The Steamboat Caroline:
The Steamboat Caroline, ablaze, going over Niagara Falls.
This is a posting about my favorite Caroline songs. “Sweet Caroline” is not one of them. They all happen to be about the destruction of a relationship, hence the pictures of the happy Steamboat Caroline’s demise in 1837, a casualty of a dispute between Canadians and Americans at the honeymoon capital of the world.
Matching Mole was Robert Wyatt’s first band after leaving the Soft Machine. This is one of my favorite love songs. The music is by David Sinclair, with Wyatt writing the lyrics about Sinclair’s former artist girlfriend Caroline Coon. Supposedly, she also inspired Dylan to write “She Belongs to Me”, and the Stranglers to write “London Lady.” She’s also responsible for the clothing and makeup in the incredible teen-punk band movie from 1982, Ladies and Gentleman, The Fabulous Stains. Here’s young Diane Lane as the leader of The Stains.
And a young Laura Dern, along with indoctrinated Stain fans.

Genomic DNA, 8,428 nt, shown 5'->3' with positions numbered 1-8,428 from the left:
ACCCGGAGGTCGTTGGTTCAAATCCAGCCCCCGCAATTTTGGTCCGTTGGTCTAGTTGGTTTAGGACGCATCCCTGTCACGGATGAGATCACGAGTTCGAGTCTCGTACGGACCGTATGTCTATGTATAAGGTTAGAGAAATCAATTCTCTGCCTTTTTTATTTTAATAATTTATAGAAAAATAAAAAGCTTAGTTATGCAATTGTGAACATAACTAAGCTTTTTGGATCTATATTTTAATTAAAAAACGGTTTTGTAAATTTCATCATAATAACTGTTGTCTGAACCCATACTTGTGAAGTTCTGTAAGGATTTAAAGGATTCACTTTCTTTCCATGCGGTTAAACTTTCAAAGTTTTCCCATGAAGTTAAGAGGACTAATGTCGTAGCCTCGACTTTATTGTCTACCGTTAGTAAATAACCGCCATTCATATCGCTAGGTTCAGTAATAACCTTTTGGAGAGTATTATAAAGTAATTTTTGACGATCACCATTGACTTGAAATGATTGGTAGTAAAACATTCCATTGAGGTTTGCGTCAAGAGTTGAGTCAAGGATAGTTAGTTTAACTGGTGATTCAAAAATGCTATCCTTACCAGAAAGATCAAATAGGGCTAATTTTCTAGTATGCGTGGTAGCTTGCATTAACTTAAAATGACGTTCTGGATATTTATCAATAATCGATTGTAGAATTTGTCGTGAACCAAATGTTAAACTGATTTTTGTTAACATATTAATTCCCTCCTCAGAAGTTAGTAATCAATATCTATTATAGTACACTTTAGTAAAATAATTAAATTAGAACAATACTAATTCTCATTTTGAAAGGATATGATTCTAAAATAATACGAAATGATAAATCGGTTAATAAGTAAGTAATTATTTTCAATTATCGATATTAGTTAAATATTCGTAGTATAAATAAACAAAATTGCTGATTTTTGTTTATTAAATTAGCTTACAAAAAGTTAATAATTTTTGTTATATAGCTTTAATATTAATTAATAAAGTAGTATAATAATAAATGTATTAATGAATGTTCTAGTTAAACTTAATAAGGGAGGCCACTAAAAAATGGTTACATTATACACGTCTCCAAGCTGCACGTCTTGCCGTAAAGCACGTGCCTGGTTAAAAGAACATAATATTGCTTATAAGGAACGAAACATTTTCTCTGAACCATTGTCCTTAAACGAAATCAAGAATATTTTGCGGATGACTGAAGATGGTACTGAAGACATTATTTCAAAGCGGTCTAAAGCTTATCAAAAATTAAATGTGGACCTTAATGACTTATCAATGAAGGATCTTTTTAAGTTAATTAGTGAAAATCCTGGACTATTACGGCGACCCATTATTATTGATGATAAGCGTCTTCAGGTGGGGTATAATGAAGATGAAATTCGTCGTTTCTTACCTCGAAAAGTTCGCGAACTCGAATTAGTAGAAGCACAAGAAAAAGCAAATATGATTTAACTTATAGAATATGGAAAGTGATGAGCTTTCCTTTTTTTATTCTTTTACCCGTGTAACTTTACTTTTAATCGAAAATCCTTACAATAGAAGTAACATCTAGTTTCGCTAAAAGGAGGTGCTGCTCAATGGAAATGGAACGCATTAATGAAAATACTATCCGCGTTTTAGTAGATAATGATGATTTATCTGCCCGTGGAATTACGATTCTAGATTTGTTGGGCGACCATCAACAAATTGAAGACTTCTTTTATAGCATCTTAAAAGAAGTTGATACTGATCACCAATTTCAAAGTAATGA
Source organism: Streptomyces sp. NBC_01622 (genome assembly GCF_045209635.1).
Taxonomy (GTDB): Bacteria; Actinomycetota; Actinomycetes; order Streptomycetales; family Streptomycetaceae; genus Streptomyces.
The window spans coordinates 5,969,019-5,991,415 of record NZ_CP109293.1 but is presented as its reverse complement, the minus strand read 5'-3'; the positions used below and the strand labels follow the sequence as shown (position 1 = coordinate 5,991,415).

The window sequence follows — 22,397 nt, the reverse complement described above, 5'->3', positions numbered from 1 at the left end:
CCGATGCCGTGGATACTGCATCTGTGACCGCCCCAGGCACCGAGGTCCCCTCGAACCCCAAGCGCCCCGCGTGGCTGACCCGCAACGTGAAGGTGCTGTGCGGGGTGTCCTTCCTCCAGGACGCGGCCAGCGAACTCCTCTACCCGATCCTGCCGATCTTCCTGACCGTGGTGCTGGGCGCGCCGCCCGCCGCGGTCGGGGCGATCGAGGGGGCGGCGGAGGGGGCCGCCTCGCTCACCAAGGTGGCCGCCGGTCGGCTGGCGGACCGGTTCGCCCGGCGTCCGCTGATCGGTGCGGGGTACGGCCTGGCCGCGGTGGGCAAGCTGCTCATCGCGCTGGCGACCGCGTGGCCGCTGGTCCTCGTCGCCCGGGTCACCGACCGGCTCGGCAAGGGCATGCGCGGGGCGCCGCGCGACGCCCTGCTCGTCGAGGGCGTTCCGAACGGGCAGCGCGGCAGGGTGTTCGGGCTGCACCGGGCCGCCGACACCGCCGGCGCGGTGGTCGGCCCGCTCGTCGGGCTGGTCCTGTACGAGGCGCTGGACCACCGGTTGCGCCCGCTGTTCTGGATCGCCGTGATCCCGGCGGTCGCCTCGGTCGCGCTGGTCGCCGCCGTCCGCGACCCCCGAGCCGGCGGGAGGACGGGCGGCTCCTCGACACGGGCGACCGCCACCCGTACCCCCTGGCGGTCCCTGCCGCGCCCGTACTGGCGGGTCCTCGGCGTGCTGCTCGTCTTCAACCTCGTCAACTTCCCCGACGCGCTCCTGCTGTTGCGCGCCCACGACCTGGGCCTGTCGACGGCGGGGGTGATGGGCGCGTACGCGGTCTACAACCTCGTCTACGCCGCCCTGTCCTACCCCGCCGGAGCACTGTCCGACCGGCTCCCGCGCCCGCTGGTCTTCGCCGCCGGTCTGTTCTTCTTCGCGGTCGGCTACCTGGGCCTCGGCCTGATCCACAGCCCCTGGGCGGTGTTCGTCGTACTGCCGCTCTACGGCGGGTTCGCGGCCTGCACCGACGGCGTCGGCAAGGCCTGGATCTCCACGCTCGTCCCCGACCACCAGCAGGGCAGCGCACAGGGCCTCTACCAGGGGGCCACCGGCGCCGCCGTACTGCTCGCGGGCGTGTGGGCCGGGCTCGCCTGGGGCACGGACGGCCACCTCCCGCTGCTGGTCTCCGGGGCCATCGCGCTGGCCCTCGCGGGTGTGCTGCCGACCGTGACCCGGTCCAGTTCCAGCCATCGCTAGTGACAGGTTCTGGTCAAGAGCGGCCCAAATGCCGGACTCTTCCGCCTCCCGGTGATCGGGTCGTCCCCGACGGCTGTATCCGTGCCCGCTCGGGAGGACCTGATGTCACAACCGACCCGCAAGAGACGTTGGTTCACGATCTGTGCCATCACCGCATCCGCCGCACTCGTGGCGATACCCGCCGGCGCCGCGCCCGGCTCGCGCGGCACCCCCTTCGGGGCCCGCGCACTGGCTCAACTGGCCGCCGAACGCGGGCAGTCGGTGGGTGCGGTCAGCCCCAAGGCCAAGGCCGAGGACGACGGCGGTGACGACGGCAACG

Here’s Caroline Coon with Paul Simenon from The Clash. She was definitely a punk icon.
The breakup-song about her:
“Caroline, No” was originally supposed to be “Carol, I Know”, but Brian Wilson fortunately misheard Tony Asher’s words, and they stuck with the new lyrics. Asher wrote the song about his ex-girlfriend Carol, who moved to New York and cut off her hair. That’s what a girl does when she moves to New York, cast off the ideals of youth and become more mannish. This must have been a very serious offense. Brian sounds real beat up over the end of this relationship. It’s as though Caroline’s hair will never grow back.
Brian Wilson once said it was a song about the phenomenon of sweet girls who grow up to be bitches. I’d rather take this song without the backstory, but there it is anyway.
“Caroline, Goodbye” was written by Colin Blunstone of The Zombies. This Caroline happens to be Caroline Munro, famous model and actress, most known for her parts in Hammer horror films in the 60s and 70s.
Here she is in the role of Margiana in The Golden Voyage of Sinbad.
Here she is having blood spilled on her breasts in Dracula A.D. 1972.
“Caroline Goodbye” is off of Colin Blunstone’s first solo record, One Year. This is a song about when the relationship is slowly dying and there’s “no use pretending” anymore. What a voice.